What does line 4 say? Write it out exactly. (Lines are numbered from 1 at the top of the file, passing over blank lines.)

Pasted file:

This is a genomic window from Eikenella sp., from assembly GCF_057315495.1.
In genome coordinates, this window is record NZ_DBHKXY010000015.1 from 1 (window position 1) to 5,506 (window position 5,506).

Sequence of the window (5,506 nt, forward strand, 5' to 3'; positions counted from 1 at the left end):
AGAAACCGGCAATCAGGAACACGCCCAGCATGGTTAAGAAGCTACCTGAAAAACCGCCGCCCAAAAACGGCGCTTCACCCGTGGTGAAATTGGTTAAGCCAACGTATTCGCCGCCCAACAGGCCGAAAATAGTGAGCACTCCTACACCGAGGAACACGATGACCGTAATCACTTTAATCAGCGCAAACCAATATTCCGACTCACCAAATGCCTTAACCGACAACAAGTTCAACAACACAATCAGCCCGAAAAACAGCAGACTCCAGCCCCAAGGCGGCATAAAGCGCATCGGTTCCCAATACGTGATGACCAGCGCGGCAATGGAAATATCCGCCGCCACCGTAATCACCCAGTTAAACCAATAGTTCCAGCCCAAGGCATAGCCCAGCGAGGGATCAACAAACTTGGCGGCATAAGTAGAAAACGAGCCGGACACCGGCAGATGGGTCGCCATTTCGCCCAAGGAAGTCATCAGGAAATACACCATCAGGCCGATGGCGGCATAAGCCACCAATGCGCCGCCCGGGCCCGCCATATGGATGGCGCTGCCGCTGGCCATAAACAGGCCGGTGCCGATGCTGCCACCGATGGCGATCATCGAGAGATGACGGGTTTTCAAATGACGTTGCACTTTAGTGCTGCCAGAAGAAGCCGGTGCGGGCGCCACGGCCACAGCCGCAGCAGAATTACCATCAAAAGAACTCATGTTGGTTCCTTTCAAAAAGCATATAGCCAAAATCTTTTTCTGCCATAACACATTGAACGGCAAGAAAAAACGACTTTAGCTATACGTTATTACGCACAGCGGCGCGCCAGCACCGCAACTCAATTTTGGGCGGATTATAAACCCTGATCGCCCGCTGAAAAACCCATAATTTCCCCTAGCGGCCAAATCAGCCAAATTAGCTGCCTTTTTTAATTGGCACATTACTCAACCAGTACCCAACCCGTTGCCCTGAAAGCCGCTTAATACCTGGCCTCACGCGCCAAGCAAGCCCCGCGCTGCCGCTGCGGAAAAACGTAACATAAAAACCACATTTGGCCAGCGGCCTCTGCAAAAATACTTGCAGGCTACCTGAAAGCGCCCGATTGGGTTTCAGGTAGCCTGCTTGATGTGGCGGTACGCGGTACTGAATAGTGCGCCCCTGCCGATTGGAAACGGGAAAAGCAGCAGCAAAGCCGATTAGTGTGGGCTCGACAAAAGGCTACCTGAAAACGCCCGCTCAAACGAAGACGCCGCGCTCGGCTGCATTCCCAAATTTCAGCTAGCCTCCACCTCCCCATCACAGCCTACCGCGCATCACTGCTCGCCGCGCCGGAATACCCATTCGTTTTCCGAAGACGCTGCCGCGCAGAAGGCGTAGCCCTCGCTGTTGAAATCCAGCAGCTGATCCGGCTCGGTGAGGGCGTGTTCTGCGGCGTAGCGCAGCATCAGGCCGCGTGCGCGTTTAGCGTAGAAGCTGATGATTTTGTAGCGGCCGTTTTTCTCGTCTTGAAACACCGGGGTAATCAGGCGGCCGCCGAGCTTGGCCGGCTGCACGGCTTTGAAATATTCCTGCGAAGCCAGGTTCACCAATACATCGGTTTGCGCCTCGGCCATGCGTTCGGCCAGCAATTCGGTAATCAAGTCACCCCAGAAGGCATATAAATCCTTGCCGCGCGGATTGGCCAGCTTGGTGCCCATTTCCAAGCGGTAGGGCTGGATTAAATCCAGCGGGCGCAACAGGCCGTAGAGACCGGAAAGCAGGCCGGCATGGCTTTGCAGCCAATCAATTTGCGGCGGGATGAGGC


AGAAACCGGCAATCAGGAACACGCCCAGCATGGTTAAGAAGCTACCTGAAAAACCGCCGCCCAAAAACGGCGCTTCACCCGTGGTGAAATTGGTTAAGCCAACGTATTCGCCGCCCAACAGGCCGAAAATAGTGAGCACTCCTACACCGAGGAACACGATGACCGTAATCACTTTAATCAGCGCAAACCAATATTCCGACTCACCAAATGCCTTAACCGACAACAAGTTCAACAACACAATCAGCCCGAAAAACAGCAGACTCCAGCCCCAAGGCGGCATAAAGCGCATCGGTTCCCAATACGTGATGACCAGCGCGGCAATGGAAATATCCGCCGCCACCGTAATCACCCAGTTAAACCAATAGTTCCAGCCCAAGGCATAGCCCAGCGAGGGATCAACAAACTTGGCGGCATAAGTAGAAAACGAGCCGGACACCGGCAGATGGGTCGCCATTTCGCCCAAGGAAGTCATCAGGAAATACACCATCAGGCCGATGGCGGCATAAGCCACCAATGCGCCGCCCGGGCCCGCCATATGGATGGCGCTGCCGCTGGCCATAAACAGGCCGGTGCCGATGCTGCCACCGATGGCGATCATCGAGAGATGACGGGTTTTCAAATGACGTTGCACTTTAGTGCTGCCAGAAGAAGCCGGTGCGGGCGCCACGGCCACAGCCGCAGCAGAATTACCATCAAAAGAACTCATGTTGGTTCCTTTCAAAAAGCATATAGCCAAAATCTTTTTCTGCCATAACACATTGAACGGCAAGAAAAAACGACTTTAGCTATACGTTATTACGCACAGCGGCGCGCCAGCACCGCAACTCAATTTTGGGCGGATTATAAACCCTGATCGCCCGCTGAAAAACCCATAATTTCCCCTAGCGGCCAAATCAGCCAAATTAGCTGCCTTTTTTAATTGGCACATTACTCAACCAGTACCCAACCCGTTGCCCTGAAAGCCGCTTAATACCTGGCCTCACGCGCCAAGCAAGCCCCGCGCTGCCGCTGCGGAAAAACGTAACATAAAAACCACATTTGGCCAGCGGCCTCTGCAAAAATACTTGCAGGCTACCTGAAAGCGCCCGATTGGGTTTCAGGTAGCCTGCTTGATGTGGCGGTACGCGGTACTGAATAGTGCGCCCCTGCCGATTGGAAACGGGAAAAGCAGCAGCAAAGCCGATTAGTGTGGGCTCGACAAAAGGCTACCTGAAAACGCCCGCTCAAACGAAGACGCCGCGCTCGGCTGCATTCCCAAATTTCAGCTAGCCTCCACCTCCCCATCACAGCCTACCGCGCATCACTGCTCGCCGCGCCGGAATACCCATTCGTTTTCCGAAGACGCTGCCGCGCAGAAGGCGTAGCCCTCGCTGTTGAAATCCAGCAGCTGATCCGGCTCGGTGAGGGCGTGTTCTGCGGCGTAGCGCAGCATCAGGCCGCGTGCGCGTTTAGCGTAGAAGCTGATGATTTTGTAGCGGCCGTTTTTCTCGTCTTGAAACACCGGGGTAATCAGGCGGCCGCCGAGCTTGGCCGGCTGCACGGCTTTGAAATATTCCTGCGAAGCCAGGTTCACCAATACATCGGTTTGCGCCTCGGCCATGCGTTCGGCCAGCAATTCGGTAATCAAGTCACCCCAGAAGGCATATAAATCCTTGCCGCGCGGATTGGCCAGCTTGGTGCCCATTTCCAAGCGGTAGGGCTGGATTAAATCCAGCGGGCGCAACAGGCCGTAGAGACCGGAAAGCAGGCCGGCATGGCTTTGCAGCCAATCAATTTGCGGCGGGATGAGGC